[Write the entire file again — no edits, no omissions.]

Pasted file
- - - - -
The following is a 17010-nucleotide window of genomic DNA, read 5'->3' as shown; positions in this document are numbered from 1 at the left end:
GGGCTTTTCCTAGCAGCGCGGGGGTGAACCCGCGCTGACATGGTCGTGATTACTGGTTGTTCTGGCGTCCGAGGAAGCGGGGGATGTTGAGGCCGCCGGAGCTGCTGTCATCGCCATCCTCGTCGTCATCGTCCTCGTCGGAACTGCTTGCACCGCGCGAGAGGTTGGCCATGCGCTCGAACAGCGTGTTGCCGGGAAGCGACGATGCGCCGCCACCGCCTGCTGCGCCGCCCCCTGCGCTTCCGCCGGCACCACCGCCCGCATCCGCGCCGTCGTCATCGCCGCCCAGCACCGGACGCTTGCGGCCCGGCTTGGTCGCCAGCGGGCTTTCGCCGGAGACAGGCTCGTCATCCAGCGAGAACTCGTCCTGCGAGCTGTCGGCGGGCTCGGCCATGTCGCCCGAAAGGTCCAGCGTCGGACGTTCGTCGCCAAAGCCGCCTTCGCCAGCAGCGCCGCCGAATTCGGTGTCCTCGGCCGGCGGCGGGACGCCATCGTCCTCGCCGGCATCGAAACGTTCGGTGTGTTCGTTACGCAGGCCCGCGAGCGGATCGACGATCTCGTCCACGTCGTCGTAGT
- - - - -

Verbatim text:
The following is a 17010-nucleotide window of genomic DNA, read 5'->3' as shown; positions in this document are numbered from 1 at the left end:
GGGCTTTTCCTAGCAGCGCGGGGGTGAACCCGCGCTGACATGGTCGTGATTACTGGTTGTTCTGGCGTCCGAGGAAGCGGGGGATGTTGAGGCCGCCGGAGCTGCTGTCATCGCCATCCTCGTCGTCATCGTCCTCGTCGGAACTGCTTGCACCGCGCGAGAGGTTGGCCATGCGCTCGAACAGCGTGTTGCCGGGAAGCGACGATGCGCCGCCACCGCCTGCTGCGCCGCCCCCTGCGCTTCCGCCGGCACCACCGCCCGCATCCGCGCCGTCGTCATCGCCGCCCAGCACCGGACGCTTGCGGCCCGGCTTGGTCGCCAGCGGGCTTTCGCCGGAGACAGGCTCGTCATCCAGCGAGAACTCGTCCTGCGAGCTGTCGGCGGGCTCGGCCATGTCGCCCGAAAGGTCCAGCGTCGGACGTTCGTCGCCAAAGCCGCCTTCGCCAGCAGCGCCGCCGAATTCGGTGTCCTCGGCCGGCGGCGGGACGCCATCGTCCTCGCCGGCATCGAAACGTTCGGTGTGTTCGTTACGCAGGCCCGCGAGCGGATCGACGATCTCGTCCACGTCGTCGTAGT